String theory has been one of the most famous ideas to emerge from physics in the past 50 years, yet a vocal minority of physicists have criticized its failure to provide testable experimental predictions. In an interview this week, Columbia University's Peter Woit untangles a fundamental model of nature his book calls "Not Even Wrong" and voices skepticism that it will turn out to be the long-sought-after "theory of everything."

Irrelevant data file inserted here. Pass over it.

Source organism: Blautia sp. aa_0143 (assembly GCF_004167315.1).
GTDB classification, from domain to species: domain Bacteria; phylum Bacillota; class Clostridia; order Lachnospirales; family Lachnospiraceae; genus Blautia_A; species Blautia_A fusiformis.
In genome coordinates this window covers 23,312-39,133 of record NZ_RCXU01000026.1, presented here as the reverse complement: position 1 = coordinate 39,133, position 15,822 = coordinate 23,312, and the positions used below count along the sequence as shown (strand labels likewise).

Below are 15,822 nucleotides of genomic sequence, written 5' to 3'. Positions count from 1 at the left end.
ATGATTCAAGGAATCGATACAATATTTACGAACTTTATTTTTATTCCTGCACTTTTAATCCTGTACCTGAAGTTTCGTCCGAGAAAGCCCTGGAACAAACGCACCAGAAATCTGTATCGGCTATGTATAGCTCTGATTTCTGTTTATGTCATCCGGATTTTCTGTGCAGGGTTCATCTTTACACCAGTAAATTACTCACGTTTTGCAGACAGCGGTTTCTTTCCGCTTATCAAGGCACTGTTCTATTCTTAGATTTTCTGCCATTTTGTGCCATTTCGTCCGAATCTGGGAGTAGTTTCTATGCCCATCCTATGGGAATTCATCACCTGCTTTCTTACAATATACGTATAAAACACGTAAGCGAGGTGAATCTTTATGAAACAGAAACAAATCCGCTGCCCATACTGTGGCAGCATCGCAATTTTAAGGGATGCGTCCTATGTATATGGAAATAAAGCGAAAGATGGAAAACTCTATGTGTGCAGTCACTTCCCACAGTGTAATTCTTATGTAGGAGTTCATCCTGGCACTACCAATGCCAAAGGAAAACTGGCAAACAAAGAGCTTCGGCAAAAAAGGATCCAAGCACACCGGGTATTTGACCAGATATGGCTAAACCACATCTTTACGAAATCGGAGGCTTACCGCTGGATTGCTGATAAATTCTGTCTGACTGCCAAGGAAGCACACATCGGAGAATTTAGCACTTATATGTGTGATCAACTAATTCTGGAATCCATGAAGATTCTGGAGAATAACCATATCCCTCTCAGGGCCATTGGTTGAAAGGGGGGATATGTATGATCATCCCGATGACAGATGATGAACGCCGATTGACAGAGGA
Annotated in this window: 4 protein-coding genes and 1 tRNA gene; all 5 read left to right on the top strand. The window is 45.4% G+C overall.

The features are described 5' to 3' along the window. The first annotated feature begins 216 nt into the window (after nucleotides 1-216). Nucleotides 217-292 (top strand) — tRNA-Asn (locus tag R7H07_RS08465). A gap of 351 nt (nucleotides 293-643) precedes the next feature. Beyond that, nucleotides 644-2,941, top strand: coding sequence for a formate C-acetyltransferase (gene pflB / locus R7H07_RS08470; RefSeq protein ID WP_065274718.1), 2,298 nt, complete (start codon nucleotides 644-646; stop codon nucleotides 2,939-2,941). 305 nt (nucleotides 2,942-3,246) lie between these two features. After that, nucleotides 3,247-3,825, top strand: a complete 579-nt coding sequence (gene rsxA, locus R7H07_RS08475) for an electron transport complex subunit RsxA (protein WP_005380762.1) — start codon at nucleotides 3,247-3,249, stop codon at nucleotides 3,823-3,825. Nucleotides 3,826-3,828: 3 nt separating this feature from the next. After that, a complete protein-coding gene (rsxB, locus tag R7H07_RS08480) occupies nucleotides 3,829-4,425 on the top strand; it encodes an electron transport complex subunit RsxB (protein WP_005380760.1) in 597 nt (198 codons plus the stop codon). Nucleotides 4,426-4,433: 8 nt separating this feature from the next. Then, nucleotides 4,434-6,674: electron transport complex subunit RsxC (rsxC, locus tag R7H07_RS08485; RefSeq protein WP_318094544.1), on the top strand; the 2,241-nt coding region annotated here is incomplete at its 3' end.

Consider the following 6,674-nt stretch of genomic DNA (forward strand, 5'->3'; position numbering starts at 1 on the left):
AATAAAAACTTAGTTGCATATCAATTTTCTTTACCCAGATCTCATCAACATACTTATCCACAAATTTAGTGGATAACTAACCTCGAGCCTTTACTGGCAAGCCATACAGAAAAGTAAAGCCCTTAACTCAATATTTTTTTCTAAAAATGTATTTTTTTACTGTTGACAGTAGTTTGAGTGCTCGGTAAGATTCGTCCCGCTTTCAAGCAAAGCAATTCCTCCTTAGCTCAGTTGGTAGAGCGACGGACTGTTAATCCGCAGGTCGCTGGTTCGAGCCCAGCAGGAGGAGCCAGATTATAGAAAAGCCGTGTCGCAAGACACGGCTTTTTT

Woit goes on to explain the nature of the elusive Higgs particle and the role the new Large Hadron Collider (LHC) will play in proving its existence or nonexistence. Having tied the viewer's mind into some intricate theoretical knots, he then discusses his experience as a physics blogger, and the unintentional comedy that results when the average Internet commenter pits his wits against Nobel-winning scientists.